Comparing the DSM-5 Self-Rated Level 1 Cross-Cutting Symptom Measure-Adult across B-SNIP2 biotypes

Tabinda Khan, BA

Beth Israel Deaconess Medical Center – Research Assistant

Scientific Abstract

Background: The Bipolar-Schizophrenia Network on Intermediate Phenotypes (B-SNIP) consortium created new psychosis categories called “biotypes” that were based on biological markers rather than clinical phenomenology. Biotype 1 was most comparable to chronic cases of schizophrenia with profound dysfunction on cognitive control, while Biotype 2, with less dysfunction on cognitive control, was marked by prominent sensorimotor reactivity. In contrast, Biotype 3 showed less severe clinical psychosis symptomology and nearly normal cognition and sensorimotor reactivity. The DSM-5 Self-Rated Level 1 Cross-Cutting Symptom Measure-Adult is a self-rated questionnaire to assess patient psychiatric symptoms over a range of mental health issues.  Patients rate how bothered they have been by 23 symptoms over the past 2 weeks.  They score 0 (none), 1 (slight), 2 (mild), 3 (moderate), or 4 (severe). This measure is meant to flag mental health domains for clinicians to further investigate, including depression, anger, mania, anxiety, somatic symptoms, suicidal ideation, psychosis, sleep problems, memory issues, repetitive thoughts and behaviors, dissociation, personality functioning, and substance use.

Methods: 69 adults (aged 18-60) from the B-SNIP2 Study Boston site with SCID–IV diagnosed psychotic disorders completed the DSM-5 Cross-Cutting Symptom Measure. Several other biomarker assessments were collected to categorize into biotypes. One-way ANOVAs were run to explore differences between biotypes for each Cross-Cutting Symptom domain.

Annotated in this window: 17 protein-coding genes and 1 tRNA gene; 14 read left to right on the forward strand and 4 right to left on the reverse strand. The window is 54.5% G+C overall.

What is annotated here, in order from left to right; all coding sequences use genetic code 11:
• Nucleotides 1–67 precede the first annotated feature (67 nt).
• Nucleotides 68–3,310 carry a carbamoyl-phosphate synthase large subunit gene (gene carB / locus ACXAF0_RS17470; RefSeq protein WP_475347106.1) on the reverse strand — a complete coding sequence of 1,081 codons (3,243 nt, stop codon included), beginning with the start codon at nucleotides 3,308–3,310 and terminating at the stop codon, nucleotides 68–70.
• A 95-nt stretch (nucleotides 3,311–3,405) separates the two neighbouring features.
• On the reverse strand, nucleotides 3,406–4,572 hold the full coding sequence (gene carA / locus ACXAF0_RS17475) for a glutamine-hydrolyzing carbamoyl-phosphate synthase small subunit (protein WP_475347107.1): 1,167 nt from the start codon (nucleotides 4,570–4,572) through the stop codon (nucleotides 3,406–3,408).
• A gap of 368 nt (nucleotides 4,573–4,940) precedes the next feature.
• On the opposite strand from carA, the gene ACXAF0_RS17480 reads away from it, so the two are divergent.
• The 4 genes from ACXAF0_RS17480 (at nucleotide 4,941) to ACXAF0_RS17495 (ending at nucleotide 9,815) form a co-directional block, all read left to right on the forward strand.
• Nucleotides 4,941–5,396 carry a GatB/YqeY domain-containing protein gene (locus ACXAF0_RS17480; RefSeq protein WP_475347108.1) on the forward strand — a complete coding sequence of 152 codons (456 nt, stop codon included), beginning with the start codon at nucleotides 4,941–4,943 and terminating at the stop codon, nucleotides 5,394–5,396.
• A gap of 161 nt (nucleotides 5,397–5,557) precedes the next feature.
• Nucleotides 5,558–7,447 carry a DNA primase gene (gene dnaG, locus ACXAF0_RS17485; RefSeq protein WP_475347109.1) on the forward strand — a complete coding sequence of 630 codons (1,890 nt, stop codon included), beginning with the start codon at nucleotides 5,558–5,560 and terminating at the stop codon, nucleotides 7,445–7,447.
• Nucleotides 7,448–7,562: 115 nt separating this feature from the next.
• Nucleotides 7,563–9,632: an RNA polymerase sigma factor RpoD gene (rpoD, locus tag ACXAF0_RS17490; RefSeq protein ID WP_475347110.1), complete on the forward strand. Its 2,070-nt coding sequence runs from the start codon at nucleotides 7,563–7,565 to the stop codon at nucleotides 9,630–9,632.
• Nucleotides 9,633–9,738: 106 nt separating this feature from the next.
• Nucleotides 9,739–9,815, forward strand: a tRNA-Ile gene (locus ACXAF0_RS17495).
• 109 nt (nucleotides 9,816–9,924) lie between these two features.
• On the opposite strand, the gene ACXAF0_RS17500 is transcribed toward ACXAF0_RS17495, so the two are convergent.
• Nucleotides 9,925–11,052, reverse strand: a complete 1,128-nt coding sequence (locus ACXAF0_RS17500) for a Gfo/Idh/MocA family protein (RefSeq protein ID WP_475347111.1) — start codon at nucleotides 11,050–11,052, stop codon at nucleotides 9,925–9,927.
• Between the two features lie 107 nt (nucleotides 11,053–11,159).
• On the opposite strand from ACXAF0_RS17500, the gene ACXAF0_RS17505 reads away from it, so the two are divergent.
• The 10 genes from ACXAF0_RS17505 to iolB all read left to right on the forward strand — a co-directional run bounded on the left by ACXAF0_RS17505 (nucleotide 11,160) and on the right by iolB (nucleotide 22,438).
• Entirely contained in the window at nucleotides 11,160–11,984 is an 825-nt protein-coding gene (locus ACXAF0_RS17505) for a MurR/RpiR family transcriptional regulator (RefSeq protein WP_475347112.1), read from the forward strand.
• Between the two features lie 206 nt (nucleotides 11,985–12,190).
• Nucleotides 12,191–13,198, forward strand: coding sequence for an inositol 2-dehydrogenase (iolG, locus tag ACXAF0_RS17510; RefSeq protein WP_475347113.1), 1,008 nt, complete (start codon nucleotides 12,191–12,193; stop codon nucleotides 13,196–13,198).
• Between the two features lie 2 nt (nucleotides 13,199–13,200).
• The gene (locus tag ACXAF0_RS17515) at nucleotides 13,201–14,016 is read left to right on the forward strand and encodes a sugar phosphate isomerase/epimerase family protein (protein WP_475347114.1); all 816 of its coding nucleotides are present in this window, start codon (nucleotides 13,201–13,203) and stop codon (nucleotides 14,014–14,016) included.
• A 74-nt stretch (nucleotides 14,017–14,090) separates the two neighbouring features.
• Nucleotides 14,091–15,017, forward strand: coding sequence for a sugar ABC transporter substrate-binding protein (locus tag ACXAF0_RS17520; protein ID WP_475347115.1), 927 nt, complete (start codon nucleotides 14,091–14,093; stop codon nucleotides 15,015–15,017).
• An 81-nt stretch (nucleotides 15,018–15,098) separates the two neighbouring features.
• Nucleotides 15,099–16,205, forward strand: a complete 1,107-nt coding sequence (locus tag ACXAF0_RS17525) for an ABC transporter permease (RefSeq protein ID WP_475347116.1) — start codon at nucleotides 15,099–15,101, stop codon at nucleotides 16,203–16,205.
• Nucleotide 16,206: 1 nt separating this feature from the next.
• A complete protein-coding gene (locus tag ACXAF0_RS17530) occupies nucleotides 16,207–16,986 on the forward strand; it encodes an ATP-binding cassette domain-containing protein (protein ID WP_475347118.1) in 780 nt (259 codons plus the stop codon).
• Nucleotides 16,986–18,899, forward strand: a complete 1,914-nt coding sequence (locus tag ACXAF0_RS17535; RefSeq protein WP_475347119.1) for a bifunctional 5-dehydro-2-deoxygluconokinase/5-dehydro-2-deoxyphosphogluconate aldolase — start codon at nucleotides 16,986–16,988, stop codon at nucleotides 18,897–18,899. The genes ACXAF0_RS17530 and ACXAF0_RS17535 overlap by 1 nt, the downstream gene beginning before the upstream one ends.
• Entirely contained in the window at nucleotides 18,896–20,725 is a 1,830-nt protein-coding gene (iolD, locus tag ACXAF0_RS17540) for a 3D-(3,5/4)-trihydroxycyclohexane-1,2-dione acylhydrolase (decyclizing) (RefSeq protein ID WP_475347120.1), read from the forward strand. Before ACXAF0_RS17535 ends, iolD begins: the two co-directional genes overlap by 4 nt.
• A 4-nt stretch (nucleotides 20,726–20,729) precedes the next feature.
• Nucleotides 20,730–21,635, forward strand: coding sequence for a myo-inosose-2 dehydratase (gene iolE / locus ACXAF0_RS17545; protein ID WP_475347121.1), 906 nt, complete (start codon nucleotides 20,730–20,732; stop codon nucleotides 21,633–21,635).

Results: We found a statically significant difference (p<0.05) between biotypes in the cross-cutting domain of Memory F(2)=2.54, p=0.047. We ran multiple comparisons of means using a post-hoc test resulting in an adjusted p-value of 0.076 with 95% confidence level. A Turkey post-hoc test revealed that Biotype 1 had much higher cross-cutting scores on average than Biotype 2 (diff=1.13). There were no statistically significant differences across biotypes for any of the other Cross-cutting domains.

Conclusions: Biotype 1 had more highly impaired scores than Biotype 2 on the Cross-cutting symptom domain of Memory. There were no other significant differences among the biotypes for any of the other domains. Many more participants in Biotype 1 found problems with memory more bothersome than those in Biotype 2.

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research Areas


Tabinda Khan, BA, Courtney Spitzer, BA, Gautami Shashidhar, BA, Matcheri Keshavan, MD

Principal Investigator

Matcheri Keshavan, MD